Tag Archives: commercialization of science

WHY IS IT SO VERY HARD TO ELIMINATE FRAUD AND CORRUPTION IN SCIENTISTS?

 

Ordinary Career Goals Easily Have Room for Cheating!   (dr-monsrs.net)
Ordinary Science Faculty Goals Easily Can Encourage Corruption!                               (http://dr-monsrs.net)

 

             Today in 2014, nobody knows exactly how much dishonesty is occurring in science (see my recent post on “Introduction to Cheating and Corruption in Science” in the Basic Introductions category).  Clear examples of cheating by research scientists continue to be discovered every year [e.g., 1,2].  This ethical problem always is potentially present, can be very destructive, and has several known causes (see my recent post of “Why Would Any Scientist Ever Cheat?” in the Big Problems category).  The problem of cheating and corruption in science is particularly hard to solve because the great majority of lapses in professional ethics remain unrecognizable and undetected.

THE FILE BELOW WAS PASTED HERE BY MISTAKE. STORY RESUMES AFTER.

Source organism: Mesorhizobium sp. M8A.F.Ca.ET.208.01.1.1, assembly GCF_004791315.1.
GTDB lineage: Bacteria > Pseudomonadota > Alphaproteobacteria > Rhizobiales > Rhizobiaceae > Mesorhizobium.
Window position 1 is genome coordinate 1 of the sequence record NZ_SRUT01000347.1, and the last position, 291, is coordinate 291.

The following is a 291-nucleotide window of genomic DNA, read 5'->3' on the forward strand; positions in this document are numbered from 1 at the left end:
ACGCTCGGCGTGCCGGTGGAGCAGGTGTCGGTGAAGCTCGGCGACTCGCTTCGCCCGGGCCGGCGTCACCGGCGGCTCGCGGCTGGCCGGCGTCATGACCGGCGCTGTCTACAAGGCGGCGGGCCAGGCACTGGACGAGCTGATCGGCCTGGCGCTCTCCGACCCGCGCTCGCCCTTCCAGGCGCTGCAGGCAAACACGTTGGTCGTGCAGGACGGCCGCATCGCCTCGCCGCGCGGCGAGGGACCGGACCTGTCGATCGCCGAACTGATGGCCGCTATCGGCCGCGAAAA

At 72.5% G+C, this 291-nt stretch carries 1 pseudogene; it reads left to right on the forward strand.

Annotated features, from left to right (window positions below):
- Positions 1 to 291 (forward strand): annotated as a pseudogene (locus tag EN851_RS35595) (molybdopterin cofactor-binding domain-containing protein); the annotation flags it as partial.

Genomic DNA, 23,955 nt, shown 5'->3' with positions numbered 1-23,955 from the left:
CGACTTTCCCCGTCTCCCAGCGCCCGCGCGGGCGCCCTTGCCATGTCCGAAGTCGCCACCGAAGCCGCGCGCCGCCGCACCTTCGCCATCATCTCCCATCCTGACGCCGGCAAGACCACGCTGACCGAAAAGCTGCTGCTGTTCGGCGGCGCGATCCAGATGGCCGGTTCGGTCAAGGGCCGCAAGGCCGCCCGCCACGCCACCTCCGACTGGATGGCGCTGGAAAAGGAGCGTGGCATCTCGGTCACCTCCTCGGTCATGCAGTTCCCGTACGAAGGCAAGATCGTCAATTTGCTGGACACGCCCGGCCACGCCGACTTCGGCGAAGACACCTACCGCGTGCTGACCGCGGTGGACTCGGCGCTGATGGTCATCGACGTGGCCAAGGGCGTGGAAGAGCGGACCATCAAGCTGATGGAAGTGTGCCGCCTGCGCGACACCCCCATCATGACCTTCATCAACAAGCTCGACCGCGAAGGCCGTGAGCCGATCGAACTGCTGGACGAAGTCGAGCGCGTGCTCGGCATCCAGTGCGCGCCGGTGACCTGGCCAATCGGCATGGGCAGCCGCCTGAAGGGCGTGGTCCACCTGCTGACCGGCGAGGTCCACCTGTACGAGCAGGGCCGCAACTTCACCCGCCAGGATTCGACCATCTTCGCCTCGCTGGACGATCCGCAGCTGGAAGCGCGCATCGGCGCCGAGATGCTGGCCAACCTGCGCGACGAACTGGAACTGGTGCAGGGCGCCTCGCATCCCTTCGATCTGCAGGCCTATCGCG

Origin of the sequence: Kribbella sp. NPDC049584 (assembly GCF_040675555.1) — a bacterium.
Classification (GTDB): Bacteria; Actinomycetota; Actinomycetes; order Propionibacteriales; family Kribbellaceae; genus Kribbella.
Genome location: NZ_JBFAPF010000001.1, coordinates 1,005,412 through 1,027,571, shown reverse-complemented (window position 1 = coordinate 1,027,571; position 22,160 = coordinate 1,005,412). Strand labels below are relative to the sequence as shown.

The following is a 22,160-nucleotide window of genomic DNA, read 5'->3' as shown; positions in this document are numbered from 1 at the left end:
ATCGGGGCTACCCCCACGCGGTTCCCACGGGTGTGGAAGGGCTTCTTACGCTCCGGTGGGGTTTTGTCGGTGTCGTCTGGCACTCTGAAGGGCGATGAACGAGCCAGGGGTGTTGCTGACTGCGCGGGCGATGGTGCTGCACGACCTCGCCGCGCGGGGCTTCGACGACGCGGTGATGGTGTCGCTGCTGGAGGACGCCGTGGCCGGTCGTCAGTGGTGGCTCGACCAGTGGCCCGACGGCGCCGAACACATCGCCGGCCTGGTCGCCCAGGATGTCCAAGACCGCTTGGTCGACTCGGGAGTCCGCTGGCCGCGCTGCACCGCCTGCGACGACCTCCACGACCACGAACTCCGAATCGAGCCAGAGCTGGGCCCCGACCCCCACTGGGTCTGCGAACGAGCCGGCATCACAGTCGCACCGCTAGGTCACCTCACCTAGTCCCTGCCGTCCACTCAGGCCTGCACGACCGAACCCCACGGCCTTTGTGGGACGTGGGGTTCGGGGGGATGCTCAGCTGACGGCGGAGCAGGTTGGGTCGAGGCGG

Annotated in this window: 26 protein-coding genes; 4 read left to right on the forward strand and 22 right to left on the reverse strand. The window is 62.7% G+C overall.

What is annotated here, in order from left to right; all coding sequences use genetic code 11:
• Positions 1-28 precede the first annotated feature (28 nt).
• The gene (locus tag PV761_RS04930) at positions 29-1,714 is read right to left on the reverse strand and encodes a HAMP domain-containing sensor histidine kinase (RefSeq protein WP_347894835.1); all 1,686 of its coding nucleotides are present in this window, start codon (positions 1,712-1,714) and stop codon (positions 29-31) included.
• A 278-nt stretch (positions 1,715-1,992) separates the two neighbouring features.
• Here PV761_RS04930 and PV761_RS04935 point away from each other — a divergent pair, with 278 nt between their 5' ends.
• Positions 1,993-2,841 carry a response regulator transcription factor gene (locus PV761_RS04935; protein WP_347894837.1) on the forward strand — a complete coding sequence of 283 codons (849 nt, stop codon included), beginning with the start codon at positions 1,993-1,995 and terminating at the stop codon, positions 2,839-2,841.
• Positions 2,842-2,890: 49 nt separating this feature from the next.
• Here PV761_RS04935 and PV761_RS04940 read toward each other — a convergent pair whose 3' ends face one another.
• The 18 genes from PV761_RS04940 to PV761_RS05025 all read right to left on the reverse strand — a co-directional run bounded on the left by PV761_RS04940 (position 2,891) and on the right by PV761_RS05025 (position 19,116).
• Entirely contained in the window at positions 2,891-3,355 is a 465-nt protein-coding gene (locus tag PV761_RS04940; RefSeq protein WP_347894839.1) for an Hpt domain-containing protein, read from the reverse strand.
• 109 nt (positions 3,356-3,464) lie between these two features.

Unethical behavior in modern scientific research at universities is encouraged by 4 changes from previous conditions that impact all faculty scientists. 

                        1.  Within universities, science has changed its goals from the discovery of new and true knowledge into the acquisition of commercial developments, obtaining more and more external research grant money, and achieving as many published research reports as possible.  In such an atmosphere, cheating and deceit are simply the result of the large pressures generated by these new goals (see my posts on “Introduction to Money in Modern Scientific Research” in the Basic Introductions category, and “Why Would Any Scientist Ever Cheat?” in the Big Problems category).